The ASUS Fonepad is a 7 inch call-enabled device that ASUS is actually marketing as a phone. Not a phablet, not a call-making tablet; a smartphone. We decided to take this
small tab big phone for a spin and see how ASUS’ concept of ditching the pocket communication device would fly. The short answer: not very far.
The design of the ASUS Fonepad is pretty solid, although it doesn’t feel like the kind of thing you’d want to drop. The rear plate is solid metal with a thin, removable rubberised plastic top under which the Micro SIM and MicroSD slots live.
The volume rocker and power button are both located at the top left of the device. The USB charging port and 3.5mm headphone jack are both on the bottom.
Generally, it looks fairly plain, but not ‘cheap’. The bezels around the screen wouldn’t be considered very thick for a tablet, but considering that this is meant to be a phone we were a bit more scrutinising. If this is a device that someone’s going to carry around with them everywhere, bag or no, as much effort as possible needs to be put in to reducing the overall size. This didn’t seem to be the case with the Fonepad.
The elephant in the room is clearly the sheer size of this ‘handset’. At 120.1 x 196 x 10.4mm this is definitely the bulkiest phone we’ve used. It’s definitely unusable one-handed and good luck fitting it in any pocket short of a thick coat or cargo pants.
Holding it up against the ear is a definite no. It’s uncomfortable to hold and you feel ridiculous doing so. The only viable option is a hands-free headset. Still, if you want to check who’s calling before answering it’s still a hassle to pull this behemoth out of wherever you’ve managed to find space and cram it back in before answering.
We understand that phone size is and always will be a subjective thing, but the Fonepad really is just too big. Unless you’re planning on always having a handbag or satchel in which to carry it, it’s going to become a hassle at some point.
Worst still, the ASUS Fonepad is a really laggy device, which is unsurprising considering it tries to run Android 4.1.2 on a single-core 1.6GHz processor. This is similar hardware to what we would expect to find in a budget Android phone. 1GB of RAM should have been fine, but it apparently wasn’t enough to cover for the insufficient CPU power.
Switching between screens was jittery and the notification tray often took seconds to register our commands, which was usually long enough for us to give up and try again, only to accidentally select one of the notifications that suddenly appeared beneath our unsuspecting fingers.
They keyboard was reminiscent of a cheaper Android phone from 2 or 3 years ago; it just couldn’t keep up with our fingers. One of the main reasons we like a larger screen is for easier typing, but the default keyboard with the Fonepad was just too slow. We were constantly going back through messages adding letters here and there where it had failed to register. Third-party keyboards were a bit better, but not enough to totally fix the experience.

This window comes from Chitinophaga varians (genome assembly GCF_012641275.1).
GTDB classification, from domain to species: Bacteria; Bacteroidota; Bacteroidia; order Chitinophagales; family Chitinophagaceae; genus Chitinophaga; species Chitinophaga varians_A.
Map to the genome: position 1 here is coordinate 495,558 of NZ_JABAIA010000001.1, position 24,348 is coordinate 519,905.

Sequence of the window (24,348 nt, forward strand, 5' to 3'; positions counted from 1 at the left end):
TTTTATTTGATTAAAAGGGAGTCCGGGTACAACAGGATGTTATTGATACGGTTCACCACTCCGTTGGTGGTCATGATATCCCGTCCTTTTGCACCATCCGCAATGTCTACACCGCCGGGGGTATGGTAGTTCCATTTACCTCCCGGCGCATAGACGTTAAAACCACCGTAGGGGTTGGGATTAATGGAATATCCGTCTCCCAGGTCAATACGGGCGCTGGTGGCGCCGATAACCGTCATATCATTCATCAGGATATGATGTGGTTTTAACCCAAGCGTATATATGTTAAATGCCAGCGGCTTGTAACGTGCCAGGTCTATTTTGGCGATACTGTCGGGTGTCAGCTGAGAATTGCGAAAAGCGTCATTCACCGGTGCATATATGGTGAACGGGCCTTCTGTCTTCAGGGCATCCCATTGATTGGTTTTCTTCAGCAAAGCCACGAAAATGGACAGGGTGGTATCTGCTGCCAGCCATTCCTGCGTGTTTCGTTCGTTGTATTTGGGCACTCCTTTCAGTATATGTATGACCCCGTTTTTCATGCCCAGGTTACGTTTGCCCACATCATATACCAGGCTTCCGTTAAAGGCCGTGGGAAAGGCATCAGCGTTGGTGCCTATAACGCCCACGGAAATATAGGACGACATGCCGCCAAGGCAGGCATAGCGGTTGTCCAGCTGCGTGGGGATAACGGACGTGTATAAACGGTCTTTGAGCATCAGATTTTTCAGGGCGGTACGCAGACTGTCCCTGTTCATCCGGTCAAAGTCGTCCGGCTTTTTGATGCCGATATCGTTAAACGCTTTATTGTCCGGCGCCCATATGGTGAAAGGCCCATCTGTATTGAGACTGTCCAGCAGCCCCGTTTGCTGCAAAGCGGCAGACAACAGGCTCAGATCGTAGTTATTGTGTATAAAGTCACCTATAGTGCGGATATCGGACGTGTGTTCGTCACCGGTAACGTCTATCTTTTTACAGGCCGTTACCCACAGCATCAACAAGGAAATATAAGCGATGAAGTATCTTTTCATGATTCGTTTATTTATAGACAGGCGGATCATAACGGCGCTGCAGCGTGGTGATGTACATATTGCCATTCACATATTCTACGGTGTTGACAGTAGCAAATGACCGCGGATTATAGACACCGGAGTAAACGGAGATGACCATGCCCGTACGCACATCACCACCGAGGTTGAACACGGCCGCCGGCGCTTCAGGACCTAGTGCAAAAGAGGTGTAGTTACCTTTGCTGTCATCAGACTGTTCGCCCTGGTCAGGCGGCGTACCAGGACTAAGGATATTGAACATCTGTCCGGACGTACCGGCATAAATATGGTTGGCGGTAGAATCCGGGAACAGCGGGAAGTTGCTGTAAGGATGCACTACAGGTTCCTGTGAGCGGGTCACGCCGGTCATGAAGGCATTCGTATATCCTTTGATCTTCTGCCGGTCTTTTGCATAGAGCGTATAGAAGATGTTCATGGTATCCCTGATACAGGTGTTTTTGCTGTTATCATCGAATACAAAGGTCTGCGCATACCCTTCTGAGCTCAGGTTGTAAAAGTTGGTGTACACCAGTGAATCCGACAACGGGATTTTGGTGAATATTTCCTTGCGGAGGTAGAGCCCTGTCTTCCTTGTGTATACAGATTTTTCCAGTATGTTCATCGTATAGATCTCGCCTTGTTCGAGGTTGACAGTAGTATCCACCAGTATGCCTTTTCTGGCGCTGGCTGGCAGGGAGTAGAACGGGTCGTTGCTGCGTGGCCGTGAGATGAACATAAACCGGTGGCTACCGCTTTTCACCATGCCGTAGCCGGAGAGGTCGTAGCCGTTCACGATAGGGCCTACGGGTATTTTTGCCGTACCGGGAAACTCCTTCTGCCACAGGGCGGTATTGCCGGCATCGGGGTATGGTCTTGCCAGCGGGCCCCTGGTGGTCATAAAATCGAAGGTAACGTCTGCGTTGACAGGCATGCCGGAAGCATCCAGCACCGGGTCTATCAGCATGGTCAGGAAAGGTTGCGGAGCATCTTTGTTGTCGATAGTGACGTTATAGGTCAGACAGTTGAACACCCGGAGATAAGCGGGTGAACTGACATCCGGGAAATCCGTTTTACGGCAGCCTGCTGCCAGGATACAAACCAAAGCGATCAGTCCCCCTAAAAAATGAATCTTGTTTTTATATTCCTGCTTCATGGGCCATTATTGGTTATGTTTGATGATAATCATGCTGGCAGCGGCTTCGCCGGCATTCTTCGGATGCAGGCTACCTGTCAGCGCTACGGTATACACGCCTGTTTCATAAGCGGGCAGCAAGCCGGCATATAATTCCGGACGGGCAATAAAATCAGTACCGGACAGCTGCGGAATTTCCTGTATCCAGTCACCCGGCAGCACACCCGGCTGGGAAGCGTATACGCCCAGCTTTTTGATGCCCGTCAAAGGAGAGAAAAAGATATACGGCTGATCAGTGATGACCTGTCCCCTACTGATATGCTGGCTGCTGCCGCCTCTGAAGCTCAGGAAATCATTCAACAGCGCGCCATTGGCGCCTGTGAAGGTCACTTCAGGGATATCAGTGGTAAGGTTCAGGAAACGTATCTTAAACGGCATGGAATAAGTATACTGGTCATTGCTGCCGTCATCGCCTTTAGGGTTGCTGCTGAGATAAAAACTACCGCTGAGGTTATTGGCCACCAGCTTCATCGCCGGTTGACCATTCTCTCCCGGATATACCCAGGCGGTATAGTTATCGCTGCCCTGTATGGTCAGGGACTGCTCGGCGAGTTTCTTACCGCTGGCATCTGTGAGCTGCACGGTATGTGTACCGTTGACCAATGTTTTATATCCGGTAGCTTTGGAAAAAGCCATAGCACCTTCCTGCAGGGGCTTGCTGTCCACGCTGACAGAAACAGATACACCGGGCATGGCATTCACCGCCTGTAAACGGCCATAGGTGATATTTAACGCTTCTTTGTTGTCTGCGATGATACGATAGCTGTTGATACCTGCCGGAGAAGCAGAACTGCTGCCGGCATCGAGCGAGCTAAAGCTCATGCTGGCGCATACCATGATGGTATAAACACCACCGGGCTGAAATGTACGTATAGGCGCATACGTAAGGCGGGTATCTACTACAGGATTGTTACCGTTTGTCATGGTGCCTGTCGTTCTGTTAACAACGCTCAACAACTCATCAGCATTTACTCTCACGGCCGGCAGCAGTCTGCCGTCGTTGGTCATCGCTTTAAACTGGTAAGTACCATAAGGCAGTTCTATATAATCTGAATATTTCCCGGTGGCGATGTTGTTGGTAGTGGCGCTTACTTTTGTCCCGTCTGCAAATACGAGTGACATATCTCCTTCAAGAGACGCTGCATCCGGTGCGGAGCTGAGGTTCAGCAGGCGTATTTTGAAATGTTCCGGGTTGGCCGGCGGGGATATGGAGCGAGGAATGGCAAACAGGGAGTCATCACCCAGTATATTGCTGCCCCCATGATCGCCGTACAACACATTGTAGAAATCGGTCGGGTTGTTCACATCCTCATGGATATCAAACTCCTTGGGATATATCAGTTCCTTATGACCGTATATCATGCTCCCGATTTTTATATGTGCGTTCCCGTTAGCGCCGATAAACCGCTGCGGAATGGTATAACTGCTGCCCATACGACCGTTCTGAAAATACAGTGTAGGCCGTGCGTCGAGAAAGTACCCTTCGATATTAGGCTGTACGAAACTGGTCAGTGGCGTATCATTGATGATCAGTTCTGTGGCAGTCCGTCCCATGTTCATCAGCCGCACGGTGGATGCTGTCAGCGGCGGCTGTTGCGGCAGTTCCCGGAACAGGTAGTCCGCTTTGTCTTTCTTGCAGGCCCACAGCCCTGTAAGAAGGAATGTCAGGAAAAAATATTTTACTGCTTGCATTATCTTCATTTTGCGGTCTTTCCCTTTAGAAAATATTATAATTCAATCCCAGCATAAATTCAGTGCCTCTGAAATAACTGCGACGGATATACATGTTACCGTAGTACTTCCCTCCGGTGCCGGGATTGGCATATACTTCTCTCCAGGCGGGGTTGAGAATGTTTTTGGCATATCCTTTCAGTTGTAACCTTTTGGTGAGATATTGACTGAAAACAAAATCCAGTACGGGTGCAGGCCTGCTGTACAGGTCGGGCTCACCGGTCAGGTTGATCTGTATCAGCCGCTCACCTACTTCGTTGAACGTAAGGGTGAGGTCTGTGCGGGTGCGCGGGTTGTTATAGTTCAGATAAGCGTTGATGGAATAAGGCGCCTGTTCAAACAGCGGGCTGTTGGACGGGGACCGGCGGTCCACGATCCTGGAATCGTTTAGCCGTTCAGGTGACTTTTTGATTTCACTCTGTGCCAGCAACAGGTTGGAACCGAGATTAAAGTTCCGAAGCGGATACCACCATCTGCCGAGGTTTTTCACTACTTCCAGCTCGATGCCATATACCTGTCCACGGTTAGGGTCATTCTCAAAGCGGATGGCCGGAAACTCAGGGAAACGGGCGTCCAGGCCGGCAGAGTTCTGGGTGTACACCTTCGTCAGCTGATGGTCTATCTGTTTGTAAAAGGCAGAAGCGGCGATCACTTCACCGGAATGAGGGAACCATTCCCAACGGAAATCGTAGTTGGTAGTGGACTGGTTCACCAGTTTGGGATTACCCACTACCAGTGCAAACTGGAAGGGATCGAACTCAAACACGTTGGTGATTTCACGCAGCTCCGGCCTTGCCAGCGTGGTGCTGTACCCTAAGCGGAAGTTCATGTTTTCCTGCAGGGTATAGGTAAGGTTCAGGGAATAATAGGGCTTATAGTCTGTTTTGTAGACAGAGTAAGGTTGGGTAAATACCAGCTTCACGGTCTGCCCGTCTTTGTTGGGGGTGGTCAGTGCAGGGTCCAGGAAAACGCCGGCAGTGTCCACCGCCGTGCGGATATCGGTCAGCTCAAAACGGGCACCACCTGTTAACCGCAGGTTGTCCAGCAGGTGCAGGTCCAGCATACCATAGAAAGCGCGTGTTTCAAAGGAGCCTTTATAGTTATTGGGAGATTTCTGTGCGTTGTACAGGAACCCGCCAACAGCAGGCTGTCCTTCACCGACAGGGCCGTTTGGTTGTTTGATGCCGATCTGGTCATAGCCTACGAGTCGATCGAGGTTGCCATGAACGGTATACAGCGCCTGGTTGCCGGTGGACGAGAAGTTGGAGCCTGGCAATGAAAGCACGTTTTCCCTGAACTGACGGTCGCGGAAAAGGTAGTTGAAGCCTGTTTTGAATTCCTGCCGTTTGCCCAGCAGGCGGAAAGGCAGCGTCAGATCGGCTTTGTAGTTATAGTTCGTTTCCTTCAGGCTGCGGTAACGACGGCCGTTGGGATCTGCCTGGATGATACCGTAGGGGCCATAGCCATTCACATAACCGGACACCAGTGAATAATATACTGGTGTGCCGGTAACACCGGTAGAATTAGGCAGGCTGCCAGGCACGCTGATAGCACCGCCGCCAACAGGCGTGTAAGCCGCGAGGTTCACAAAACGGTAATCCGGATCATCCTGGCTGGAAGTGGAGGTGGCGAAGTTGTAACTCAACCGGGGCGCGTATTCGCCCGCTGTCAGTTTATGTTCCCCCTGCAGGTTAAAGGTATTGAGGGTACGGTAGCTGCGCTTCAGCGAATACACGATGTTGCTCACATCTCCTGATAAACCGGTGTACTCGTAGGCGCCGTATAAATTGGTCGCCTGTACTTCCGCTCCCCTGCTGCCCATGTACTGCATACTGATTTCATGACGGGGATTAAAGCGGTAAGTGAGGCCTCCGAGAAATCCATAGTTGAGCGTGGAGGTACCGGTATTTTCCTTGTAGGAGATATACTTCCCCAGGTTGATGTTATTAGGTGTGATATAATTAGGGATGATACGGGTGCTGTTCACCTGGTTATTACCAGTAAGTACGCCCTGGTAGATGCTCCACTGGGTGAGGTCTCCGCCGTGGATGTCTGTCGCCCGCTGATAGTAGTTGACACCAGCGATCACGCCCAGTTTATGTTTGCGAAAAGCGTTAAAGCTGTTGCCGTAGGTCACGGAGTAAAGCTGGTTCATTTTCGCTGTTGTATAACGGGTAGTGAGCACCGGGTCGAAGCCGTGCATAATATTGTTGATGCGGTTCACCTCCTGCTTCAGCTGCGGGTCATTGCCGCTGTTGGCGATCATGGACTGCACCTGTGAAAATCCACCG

The IPS 1280x800 display boasts a pixel density of 216ppi. 216ppi isn’t great for a regular sized… phone… but on a 7 inch screen it’s acceptable. Streaming video was generally pretty good, although unexceptional. At times HD video playback could be a bit laggy, but we found this to be inconsistent and couldn’t zero in on what the problem really was.
The speed it opened and closed apps was variable too. Sometimes apps opened fine, but with others there was a good few seconds lag before anything even began to happen.
We’ve already mentioned the user-end side of performance, but how did the Fonepad do in benchmarking? It’s tough to say seeing as it crashed during every single test we put it through.
It also has a tendency to lock the screen even when the user is in the middle of watching a video or playing a game. Most phones give a bit more leeway, or disable autolock, while these kind of services are running. It could get pretty annoying at times.
It seemed to handle gaming fairly well without too much overheating. It did lag out on the more demanding, modern games, but it performed a bit better than we thought it would, considering the general UI lag, benchmark fails and low-end CPU.
The 3.15MP camera was surprisingly good for such a low-specced shooter. It certainly wasn’t great and we wouldn’t suggest it over other market options, but it was better than we had expected. Video came out pretty poorly, though this is par for the course.
We were surprised to find it lacking a camera flash of any kind. This wouldn’t be surprising from a tablet, but from something that’s being billed as a phone this was definitely surprising and is just another mark against the Fonepad’s chances of ever replacing what we’ve come to think of as a ‘real’ smartphone.
The Fonepad is a failure as a phone. The lack of camera flash, bulky size and complete omission of any attempt to make receiving calls easier (as in with Sony’s Xperia Z Ultra’s Bluetooth handset) make this clear. In the Settings menu one can also clearly see the ‘About Tablet’ option where ‘About Phone’ usually resides.
But even as a small tablet the Fonepad struggles to find a reason for being. The Nexus 7 and Kindle Fire HD are both small tablets that absolutely dominate the ASUS Fonepad in terms of specs.
As for making calls on a tablet? Right now there’s very little point. Until mobile operators have support to offer multiple SIMs on a single number and plan having an extra phone SIM for the occasional call or text that would be easier to make from a tablet isn’t really worth it.
The Fonepad is just a confusing device all over. It feels like ASUS couldn’t really figure out what it was going for here and as a result we have a laggy tablet with call functionality that’s being marketed as a smartphone alternative. Either way, you’d be best to stick to a device that isn’t having an identity crisis for the time being.